Joel Salinas, the professor of neurology at New York University who led the study, says it “adds to growing evidence that people can take steps, either for themselves or the people they care about most, to increase the odds they’ll slow down cognitive ageing”.
Meanwhile, Noyce adds that improvements in cardiovascular health, particularly through exercise as well as weight control and not smoking, seem already to be helping to keep our brains young. “We have seen evidence from epidemiological studies that there has been a reduction overall in the incidence of dementia, once age is taken out. The most likely candidate for causing this improvement is work done to improve the population’s cardiovascular health,” he says.
Dag Aarsland, the professor of old age psychiatry at King’s College London, agrees. “Everything that is good for your heart is good for your brain,” he says. “Keeping your blood pressure and cholesterol levels under control has benefits inside the brain as well as outside it.”
While we might feel bombarded by exhortations to maintain an extensive list of brain-healthy habits, Aarsland maintains that exercise is the most important of all. “The best research we have, which covers more than 50 countries, shows that to make the most difference you have to do several things: eat healthily, exercise, stimulate your brain, control your blood pressure and cholesterol, and have social interactions. But if you only focus on one thing, it should be exercise, not least because it encourages all the other things,” he says.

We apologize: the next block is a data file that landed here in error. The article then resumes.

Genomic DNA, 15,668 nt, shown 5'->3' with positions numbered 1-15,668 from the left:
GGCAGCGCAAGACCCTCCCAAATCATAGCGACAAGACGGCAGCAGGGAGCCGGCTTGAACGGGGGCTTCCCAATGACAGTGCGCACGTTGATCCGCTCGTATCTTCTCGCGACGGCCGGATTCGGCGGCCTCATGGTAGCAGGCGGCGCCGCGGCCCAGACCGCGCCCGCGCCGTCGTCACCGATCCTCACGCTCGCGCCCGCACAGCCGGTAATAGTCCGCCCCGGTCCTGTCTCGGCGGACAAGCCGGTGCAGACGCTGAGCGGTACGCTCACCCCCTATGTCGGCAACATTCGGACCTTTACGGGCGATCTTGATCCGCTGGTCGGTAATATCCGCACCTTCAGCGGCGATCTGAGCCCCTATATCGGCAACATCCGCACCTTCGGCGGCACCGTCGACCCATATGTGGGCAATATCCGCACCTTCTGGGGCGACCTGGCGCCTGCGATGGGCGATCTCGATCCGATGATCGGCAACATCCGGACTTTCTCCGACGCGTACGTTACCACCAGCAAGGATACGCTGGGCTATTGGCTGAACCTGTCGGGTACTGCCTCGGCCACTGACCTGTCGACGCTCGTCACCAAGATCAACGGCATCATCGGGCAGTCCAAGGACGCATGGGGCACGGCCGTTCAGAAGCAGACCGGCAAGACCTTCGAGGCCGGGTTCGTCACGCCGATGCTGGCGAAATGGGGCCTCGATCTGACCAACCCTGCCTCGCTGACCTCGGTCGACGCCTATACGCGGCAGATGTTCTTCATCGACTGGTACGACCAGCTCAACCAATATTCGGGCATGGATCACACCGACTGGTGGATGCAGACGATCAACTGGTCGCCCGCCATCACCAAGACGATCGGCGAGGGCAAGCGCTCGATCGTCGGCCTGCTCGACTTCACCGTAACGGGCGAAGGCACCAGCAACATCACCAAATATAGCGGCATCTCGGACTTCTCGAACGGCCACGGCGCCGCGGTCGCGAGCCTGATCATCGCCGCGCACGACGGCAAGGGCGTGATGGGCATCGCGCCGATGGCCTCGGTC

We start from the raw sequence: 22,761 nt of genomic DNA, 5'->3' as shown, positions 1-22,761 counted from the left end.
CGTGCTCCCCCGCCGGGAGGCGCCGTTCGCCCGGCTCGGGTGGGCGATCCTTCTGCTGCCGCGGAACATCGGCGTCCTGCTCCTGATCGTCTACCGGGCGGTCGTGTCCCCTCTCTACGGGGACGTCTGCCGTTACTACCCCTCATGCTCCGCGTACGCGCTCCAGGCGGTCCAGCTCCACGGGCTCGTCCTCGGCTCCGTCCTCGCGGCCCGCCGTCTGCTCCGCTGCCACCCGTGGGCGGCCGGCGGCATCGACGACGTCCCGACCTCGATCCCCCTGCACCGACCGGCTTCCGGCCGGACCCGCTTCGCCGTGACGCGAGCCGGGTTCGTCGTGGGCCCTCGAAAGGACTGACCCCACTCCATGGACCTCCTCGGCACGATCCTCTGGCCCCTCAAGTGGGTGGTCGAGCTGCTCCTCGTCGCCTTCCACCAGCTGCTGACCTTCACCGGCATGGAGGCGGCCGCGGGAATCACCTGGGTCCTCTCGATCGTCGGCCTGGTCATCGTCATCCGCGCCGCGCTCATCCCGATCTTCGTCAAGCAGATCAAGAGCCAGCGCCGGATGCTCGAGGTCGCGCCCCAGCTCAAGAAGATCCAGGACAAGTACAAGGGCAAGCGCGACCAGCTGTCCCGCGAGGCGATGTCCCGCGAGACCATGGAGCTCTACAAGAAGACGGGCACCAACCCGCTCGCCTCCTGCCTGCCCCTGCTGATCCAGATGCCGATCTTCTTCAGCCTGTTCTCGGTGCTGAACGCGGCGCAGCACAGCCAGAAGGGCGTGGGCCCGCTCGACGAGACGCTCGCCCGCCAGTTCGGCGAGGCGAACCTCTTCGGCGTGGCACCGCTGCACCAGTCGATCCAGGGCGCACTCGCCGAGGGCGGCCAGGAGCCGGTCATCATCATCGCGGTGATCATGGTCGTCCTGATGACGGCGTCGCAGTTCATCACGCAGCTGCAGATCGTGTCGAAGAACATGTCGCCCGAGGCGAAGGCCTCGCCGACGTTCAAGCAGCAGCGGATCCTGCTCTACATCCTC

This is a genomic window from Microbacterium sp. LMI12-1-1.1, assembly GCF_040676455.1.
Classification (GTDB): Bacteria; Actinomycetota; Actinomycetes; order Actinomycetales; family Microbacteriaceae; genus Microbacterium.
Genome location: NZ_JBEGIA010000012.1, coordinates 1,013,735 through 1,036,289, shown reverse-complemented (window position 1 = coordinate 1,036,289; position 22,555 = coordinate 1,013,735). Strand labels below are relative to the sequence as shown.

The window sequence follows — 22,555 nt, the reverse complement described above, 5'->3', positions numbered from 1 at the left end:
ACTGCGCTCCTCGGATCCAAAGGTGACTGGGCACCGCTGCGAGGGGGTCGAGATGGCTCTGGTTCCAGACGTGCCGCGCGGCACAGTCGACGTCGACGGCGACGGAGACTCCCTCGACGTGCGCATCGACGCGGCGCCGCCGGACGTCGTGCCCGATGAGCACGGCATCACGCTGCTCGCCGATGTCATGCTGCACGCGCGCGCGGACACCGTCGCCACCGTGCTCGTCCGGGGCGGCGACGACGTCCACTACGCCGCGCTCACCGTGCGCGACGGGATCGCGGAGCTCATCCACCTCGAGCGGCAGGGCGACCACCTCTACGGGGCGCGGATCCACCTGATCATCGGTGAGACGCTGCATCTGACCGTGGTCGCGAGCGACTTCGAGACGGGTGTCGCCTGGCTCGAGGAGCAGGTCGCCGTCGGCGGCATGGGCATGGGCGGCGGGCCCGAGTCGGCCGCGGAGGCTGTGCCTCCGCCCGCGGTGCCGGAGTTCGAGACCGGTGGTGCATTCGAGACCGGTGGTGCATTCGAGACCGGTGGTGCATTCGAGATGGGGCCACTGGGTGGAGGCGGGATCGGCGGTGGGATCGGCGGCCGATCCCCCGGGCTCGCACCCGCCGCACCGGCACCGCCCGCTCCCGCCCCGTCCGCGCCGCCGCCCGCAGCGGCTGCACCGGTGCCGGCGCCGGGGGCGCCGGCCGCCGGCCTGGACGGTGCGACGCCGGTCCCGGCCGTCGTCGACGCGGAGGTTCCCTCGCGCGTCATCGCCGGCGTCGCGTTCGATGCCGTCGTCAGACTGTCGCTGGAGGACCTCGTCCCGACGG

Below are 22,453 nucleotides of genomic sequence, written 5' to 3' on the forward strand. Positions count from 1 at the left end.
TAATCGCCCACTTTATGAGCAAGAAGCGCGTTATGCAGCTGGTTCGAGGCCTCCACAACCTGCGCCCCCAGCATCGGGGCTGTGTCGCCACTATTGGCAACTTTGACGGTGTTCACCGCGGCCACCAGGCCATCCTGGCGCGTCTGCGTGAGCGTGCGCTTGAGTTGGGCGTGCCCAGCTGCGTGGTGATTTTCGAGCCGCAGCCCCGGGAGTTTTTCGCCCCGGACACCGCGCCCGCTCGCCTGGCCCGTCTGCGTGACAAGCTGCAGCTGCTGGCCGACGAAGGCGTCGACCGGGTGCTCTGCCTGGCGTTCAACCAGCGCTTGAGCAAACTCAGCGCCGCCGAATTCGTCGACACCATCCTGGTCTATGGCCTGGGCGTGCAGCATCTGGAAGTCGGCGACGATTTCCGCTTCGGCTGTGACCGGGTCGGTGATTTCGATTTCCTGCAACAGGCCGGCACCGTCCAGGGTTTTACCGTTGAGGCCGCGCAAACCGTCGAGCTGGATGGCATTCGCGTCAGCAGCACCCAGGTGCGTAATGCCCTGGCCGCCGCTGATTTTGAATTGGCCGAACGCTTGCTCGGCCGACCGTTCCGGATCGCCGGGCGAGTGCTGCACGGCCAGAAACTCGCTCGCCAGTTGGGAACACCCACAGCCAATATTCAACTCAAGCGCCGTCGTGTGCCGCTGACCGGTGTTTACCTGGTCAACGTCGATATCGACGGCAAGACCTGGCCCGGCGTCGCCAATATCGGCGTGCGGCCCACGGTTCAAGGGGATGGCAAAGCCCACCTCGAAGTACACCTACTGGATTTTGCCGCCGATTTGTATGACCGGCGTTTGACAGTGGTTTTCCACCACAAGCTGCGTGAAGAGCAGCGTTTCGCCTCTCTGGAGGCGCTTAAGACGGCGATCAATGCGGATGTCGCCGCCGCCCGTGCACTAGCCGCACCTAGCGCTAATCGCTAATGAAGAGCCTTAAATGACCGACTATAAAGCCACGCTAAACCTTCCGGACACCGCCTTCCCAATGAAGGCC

As this week’s study from the American Academy of Neurology shows, you don’t have to do much, Aarsland adds: “The biggest beneficial difference we see is between those who do nothing and those who do something once or twice a week, which may only be brisk walking. However, both aerobic exercise—getting your heart beating faster—and strength training are now shown to have significant benefits as we grow through midlife into older age.”
A recent report in Neurology Today explored how researchers have identified a key brain-protecting benefit that we can all get from exercise: physical exertion releases cognitively beneficial proteins and hormones. One chemical, in particular, is exciting interest: clusterin. The protein is high in the blood of lab mice that do lots of exercise. It is low in sedentary mice, which also have faster-ageing brains.